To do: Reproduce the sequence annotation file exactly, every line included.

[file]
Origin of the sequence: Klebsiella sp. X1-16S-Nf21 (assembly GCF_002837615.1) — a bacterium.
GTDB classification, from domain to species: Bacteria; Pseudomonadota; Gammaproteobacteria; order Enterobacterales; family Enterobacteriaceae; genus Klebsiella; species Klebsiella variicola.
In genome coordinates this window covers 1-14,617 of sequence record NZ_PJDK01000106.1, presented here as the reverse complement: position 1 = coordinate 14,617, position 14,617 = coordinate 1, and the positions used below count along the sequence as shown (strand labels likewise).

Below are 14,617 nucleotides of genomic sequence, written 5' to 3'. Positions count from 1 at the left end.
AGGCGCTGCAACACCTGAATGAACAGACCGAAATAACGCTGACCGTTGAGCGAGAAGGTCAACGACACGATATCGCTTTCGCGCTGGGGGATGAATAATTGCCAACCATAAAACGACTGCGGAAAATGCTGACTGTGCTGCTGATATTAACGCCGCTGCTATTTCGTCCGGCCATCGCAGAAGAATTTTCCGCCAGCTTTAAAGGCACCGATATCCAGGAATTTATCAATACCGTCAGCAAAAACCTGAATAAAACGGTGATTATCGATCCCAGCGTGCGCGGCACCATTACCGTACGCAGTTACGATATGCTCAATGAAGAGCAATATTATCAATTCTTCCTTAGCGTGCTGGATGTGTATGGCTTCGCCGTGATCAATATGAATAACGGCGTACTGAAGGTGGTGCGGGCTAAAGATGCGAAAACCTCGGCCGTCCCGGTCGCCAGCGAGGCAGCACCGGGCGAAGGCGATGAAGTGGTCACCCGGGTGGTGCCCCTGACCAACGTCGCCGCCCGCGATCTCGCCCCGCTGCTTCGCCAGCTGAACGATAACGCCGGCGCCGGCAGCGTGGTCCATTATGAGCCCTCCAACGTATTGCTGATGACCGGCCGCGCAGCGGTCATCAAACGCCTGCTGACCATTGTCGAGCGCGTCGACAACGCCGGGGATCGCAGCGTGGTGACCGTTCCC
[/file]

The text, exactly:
Origin of the sequence: Klebsiella sp. X1-16S-Nf21 (assembly GCF_002837615.1) — a bacterium.
GTDB classification, from domain to species: Bacteria; Pseudomonadota; Gammaproteobacteria; order Enterobacterales; family Enterobacteriaceae; genus Klebsiella; species Klebsiella variicola.
In genome coordinates this window covers 1-14,617 of sequence record NZ_PJDK01000106.1, presented here as the reverse complement: position 1 = coordinate 14,617, position 14,617 = coordinate 1, and the positions used below count along the sequence as shown (strand labels likewise).

Below are 14,617 nucleotides of genomic sequence, written 5' to 3'. Positions count from 1 at the left end.
AGGCGCTGCAACACCTGAATGAACAGACCGAAATAACGCTGACCGTTGAGCGAGAAGGTCAACGACACGATATCGCTTTCGCGCTGGGGGATGAATAATTGCCAACCATAAAACGACTGCGGAAAATGCTGACTGTGCTGCTGATATTAACGCCGCTGCTATTTCGTCCGGCCATCGCAGAAGAATTTTCCGCCAGCTTTAAAGGCACCGATATCCAGGAATTTATCAATACCGTCAGCAAAAACCTGAATAAAACGGTGATTATCGATCCCAGCGTGCGCGGCACCATTACCGTACGCAGTTACGATATGCTCAATGAAGAGCAATATTATCAATTCTTCCTTAGCGTGCTGGATGTGTATGGCTTCGCCGTGATCAATATGAATAACGGCGTACTGAAGGTGGTGCGGGCTAAAGATGCGAAAACCTCGGCCGTCCCGGTCGCCAGCGAGGCAGCACCGGGCGAAGGCGATGAAGTGGTCACCCGGGTGGTGCCCCTGACCAACGTCGCCGCCCGCGATCTCGCCCCGCTGCTTCGCCAGCTGAACGATAACGCCGGCGCCGGCAGCGTGGTCCATTATGAGCCCTCCAACGTATTGCTGATGACCGGCCGCGCAGCGGTCATCAAACGCCTGCTGACCATTGTCGAGCGCGTCGACAACGCCGGGGATCGCAGCGTGGTGACCGTTCCC